The approximately 7,800 people employed in the German cement industry play a vital part in the industry’s economic success. In 2015, the plants produced around 31 million tonnes of cement. At roughly 4,000 tonnes of cement per employee, staff productivity has increased by around 40 percent since 1995. Since 2011, the number of people employed at the German cement works has increased by 200.
With gross annual income averaging 53,096 euros, the cement industry is among the top 20 percent of the producing industries’ sectors. Around 96 percent of all employees (not counting apprentices) in 2011 had a permanent work contract. The average job tenure of 20 years is markedly above the German national average (10.8 years).
Industry invests in apprenticeships
The demographic development and the average age of the people employed – high at 45.5 years – pose great challenges for the cement industry. The industry meets these challenges not least through its above-average number of apprentices: almost 10 percent of its employees in 2011. Throughout Germany, the average across all branches of industry in 2010 was only 6.0 percent. Wanted is a broad range of qualified specialists from plant electronics engineers, industrial mechanics and industrial administrators to construction material testers and chemical technicians. The chances of being taken on upon completion of an apprenticeship are good: in 2011, roughly 62 percent of all apprentices were taken on at their company.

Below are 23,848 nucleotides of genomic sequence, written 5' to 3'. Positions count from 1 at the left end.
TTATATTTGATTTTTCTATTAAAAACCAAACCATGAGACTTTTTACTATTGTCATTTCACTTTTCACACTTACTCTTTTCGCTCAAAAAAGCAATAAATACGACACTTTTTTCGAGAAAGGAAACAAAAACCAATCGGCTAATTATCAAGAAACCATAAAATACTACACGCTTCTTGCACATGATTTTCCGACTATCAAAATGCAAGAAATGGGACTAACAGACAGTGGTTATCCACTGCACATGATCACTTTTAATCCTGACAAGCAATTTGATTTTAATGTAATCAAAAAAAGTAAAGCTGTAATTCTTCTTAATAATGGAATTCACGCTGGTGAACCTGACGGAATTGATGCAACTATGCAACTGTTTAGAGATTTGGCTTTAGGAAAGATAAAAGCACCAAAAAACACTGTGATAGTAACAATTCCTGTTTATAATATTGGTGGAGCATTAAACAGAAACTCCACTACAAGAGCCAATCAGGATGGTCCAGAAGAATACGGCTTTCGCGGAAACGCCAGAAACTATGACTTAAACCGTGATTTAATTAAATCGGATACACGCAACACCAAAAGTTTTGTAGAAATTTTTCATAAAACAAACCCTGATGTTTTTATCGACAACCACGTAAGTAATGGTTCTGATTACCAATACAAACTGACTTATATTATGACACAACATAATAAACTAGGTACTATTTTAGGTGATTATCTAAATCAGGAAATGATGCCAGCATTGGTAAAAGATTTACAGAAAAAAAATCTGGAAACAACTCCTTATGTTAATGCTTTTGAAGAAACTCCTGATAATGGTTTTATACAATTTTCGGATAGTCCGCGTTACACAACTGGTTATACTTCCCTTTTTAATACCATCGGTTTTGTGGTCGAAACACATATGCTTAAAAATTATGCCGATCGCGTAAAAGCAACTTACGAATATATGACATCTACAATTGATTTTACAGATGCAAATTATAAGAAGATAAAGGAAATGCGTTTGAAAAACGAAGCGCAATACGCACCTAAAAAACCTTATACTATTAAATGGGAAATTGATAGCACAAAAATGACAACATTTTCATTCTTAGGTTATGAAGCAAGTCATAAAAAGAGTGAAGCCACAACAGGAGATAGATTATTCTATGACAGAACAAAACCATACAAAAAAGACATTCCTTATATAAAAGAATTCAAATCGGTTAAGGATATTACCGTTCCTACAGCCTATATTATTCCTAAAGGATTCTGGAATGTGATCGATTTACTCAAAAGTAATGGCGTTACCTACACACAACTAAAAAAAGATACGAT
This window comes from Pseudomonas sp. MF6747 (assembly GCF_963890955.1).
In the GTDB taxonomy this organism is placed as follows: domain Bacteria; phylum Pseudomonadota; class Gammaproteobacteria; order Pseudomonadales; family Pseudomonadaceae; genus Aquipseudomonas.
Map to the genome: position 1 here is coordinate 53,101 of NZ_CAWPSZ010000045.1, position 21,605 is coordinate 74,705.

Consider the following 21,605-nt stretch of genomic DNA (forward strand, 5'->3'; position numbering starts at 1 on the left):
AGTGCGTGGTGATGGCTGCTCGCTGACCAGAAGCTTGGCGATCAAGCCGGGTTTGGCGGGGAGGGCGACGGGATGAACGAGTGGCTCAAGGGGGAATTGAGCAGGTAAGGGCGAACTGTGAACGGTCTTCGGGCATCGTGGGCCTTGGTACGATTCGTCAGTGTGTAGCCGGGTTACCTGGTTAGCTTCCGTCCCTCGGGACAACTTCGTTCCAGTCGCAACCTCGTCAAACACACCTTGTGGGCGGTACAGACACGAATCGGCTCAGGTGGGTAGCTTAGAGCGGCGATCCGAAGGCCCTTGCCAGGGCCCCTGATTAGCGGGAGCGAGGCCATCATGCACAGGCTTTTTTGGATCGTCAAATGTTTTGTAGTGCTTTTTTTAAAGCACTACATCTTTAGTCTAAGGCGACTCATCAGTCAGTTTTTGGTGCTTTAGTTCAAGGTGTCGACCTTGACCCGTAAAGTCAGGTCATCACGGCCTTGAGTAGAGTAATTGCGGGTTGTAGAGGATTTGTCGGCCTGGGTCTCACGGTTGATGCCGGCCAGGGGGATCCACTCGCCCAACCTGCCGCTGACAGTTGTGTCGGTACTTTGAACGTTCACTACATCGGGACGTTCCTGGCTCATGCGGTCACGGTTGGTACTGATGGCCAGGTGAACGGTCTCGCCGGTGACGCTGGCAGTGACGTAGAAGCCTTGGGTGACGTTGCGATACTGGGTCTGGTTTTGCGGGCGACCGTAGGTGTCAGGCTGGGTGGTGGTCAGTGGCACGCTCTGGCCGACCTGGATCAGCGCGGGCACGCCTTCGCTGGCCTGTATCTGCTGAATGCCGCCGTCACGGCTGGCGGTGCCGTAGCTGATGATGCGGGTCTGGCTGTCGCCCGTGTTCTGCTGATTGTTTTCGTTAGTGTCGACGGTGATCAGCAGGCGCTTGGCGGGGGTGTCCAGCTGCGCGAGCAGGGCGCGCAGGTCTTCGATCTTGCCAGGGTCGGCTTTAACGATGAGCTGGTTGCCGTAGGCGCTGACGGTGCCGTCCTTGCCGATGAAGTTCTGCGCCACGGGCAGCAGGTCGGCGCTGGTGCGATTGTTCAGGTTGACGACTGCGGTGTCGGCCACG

Staff qualification requirements increasing
Innovations in process technology and the propagation of automation have increased staff productivity enormously since the mid-nineties. In the cement industry – a modern, high-tech industry – employee qualifications are thus more and more important. The proportion of semi-skilled and unskilled labour in 2011 was only 11 percent. Besides apprenticeships, employee training is afforded major significance within the companies. Continuous job training utilising state-of-the-art qualification measures such as e-learning is regarded as highly important. External seminars and training courses, for example as control room operator or plant supervisor “limestone/cement”, also play a major role.
At the usually more rurally located production sites , the cement industry is one of the largest employers vocational trainers. By placing orders with craftsmen and service providers, it supports the regional economy. The industrial sectors primarily constituting the cement industry as well as the up- and downstream sectors employ around 80,000 people in Germany.